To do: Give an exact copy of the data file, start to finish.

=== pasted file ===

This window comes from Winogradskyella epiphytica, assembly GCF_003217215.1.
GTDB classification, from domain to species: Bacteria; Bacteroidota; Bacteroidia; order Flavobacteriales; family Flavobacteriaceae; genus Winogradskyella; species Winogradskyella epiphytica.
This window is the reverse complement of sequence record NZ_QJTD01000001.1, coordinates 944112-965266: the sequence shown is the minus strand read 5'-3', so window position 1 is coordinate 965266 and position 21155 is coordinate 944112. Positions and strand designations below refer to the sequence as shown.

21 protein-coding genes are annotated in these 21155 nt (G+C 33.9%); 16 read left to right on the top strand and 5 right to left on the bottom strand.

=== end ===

This window comes from Winogradskyella epiphytica, assembly GCF_003217215.1.
GTDB classification, from domain to species: Bacteria; Bacteroidota; Bacteroidia; order Flavobacteriales; family Flavobacteriaceae; genus Winogradskyella; species Winogradskyella epiphytica.
This window is the reverse complement of sequence record NZ_QJTD01000001.1, coordinates 944112-965266: the sequence shown is the minus strand read 5'-3', so window position 1 is coordinate 965266 and position 21155 is coordinate 944112. Positions and strand designations below refer to the sequence as shown.

21 protein-coding genes are annotated in these 21155 nt (G+C 33.9%); 16 read left to right on the top strand and 5 right to left on the bottom strand.